When the stock market is in a funk, as it is now, down 25% so far this year and firmly in bear market territory, it's easy to forget the power of a simple buy-and-hold investing strategy. Because every steep correction is invariably followed by a bull market, one that tends to go far higher than the previous peak before the downturn hit, those valleys tend to smooth out until they hardly even register on a stock chart.

Bear markets are also typically measured in months, while bull markets are measured in years. Since 1928, the average bear market has lasted 15 months, while the average bull market rally has lasted three years. Even better, from 1970 on, bull markets tend to last more than six years on average.

Person flipping through pile of hundred-dollar bills.

Image source: Getty Images.

Millionaire's row

We can see how that's played out with this pair of stocks that had their IPOs 25 years or more ago and have turned a $5,000 investment at their IPO into almost $6 million or more. An investor who bought shares and simply held on through market crashes, recessions, global financial crises, and pandemics could have become fabulously wealthy.

Company

IPO Date

Value of $10,000 Invested at IPO

CAGR %

Amazon (AMZN)

5/15/1997

$5.75 million

34%

Home Depot (HD)

9/22/1981

$69.41 million

27%

Data source: Ycharts. Table by author.

Here's a deeper dive into each.

1. Amazon

Amazon's stock has been buffeted by consumer spending worries, as shares have fallen by a third this year. Yet it just completed its second major sales event called Prime Early Access Sale as it sought to get a jump on the holiday shopping season. The company said tens of millions of Prime members participated in the extravaganza, buying over 100 million items from its third-party partners.

There is the risk that all Amazon is doing is pulling sales forward into October from November and December, but it also serves to handicap competing retailers, which might not see as big of a sales rush as they might otherwise enjoy.

E-commerce, however, continues to grow with year-to-date sales through July up 11% to $740 billion, and online sales now represents 14.5% of all retail sales. Most importantly, Amazon is the first place consumers turn to when they start looking for goods to buy online.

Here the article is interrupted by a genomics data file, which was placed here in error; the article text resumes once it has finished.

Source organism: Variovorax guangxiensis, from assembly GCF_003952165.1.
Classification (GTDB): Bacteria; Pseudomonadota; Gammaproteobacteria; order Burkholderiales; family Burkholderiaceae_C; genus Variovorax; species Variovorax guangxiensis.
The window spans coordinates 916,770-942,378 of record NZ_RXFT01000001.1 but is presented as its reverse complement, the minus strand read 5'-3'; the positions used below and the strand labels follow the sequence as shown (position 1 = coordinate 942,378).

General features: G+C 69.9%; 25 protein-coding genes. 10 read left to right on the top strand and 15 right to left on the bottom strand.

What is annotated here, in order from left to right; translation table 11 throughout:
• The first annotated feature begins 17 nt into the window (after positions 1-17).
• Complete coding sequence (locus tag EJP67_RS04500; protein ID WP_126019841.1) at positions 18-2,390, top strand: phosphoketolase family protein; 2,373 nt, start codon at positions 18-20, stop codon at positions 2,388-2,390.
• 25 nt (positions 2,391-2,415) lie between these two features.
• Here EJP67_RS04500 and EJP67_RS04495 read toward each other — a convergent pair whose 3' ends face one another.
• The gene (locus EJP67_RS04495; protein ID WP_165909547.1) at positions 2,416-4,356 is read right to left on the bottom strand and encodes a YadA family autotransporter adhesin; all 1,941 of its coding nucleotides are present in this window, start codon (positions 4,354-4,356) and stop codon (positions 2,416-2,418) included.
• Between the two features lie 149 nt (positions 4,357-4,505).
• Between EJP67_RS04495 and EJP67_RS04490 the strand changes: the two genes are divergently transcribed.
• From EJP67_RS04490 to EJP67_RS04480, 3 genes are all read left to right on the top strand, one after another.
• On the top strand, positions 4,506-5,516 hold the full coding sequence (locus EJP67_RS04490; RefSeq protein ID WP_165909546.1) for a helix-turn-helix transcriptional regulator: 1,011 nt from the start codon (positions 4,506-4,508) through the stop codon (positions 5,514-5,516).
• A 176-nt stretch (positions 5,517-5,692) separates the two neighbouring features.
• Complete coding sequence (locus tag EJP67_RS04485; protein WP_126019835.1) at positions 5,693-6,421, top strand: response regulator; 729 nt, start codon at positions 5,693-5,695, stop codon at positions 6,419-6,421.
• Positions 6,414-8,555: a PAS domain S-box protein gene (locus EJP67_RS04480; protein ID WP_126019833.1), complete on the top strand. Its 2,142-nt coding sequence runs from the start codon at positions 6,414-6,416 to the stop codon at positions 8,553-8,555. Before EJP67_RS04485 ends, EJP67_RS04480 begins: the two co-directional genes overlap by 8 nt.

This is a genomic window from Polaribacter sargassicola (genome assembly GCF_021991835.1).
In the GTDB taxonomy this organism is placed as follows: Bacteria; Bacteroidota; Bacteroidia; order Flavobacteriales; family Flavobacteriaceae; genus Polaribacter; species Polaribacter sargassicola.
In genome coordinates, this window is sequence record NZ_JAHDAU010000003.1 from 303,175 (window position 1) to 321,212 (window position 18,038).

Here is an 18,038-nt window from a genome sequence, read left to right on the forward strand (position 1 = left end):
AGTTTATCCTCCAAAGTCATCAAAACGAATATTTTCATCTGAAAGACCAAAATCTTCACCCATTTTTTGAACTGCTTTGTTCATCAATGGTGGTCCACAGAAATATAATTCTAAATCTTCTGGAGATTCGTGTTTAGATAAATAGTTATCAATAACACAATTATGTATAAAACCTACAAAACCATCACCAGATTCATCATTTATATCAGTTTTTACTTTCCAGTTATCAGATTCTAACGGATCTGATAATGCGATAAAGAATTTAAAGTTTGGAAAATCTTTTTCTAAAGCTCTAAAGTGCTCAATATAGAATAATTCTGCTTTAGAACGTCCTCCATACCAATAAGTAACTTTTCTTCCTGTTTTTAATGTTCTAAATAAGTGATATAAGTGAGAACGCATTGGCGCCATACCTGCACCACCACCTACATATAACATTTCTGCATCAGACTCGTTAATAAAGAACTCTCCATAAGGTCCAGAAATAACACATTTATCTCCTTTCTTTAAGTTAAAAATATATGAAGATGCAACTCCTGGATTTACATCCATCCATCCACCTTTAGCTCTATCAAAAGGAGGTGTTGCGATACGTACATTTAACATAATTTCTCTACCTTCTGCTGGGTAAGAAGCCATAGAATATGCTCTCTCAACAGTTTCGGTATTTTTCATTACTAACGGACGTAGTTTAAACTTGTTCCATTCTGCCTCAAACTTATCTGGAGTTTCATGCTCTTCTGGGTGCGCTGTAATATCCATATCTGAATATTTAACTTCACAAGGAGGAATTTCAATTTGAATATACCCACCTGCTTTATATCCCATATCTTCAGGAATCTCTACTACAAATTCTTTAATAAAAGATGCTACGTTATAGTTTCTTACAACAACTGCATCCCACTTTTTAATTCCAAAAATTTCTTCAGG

Retail, of course, isn't even Amazon's primary growth center, even if it is its largest revenue generator. Amazon's cloud services business Amazon Web Services (AWS) holds the distinction of being the main profit driver, with sales continuing to rise at high-double-digit rates.

Amazon has been through numerous market cycles, including the dot-com crash, where it lost 95% of its value. As you can see, not panicking at a collapse and holding tight still generated phenomenal returns.

2. Home Depot

Home improvement center Home Depot has had a similar fall from grace this year, with its stock down more than 31%. Rapidly rising interest rates is putting a damper on the housing market, a key driver of the retailer's business.

U.S. home sales dropped for the seventh consecutive month as home prices remain elevated despite falling demand. Still, demand hasn't fallen below available inventory yet, so there remain more buyers in the market than homes for sale.

Of course, that could soon change. Homebuilder confidence is down for the ninth straight month, while building permits for new houses plummeted to their lowest level since 2020. 

Because Home Depot relies more heavily on contractors than does rival Lowe's, with the professional customer representing 45% of annual sales versus 20% to 25% for its rival, it may more acutely feel the impact of any falloff. That could be somewhat offset by homeowners choosing to fix up their existing dwelling instead of buying a new home, which could lead to further sales, though inflation may negate some of the benefits of that happening.

Certainly Home Depot isn't recession proof, but it has been through this before, most recently during the housing market collapse following the Great Recession in the mid-2000s. Back then the DIY center lost 60% of its value but went on to gain over 1,300% over the ensuing years. No doubt if we go deep into a recession again, Home Depot will feel the effects, but it also seems clear it will come through the other side in fine shape and go on to greater gains.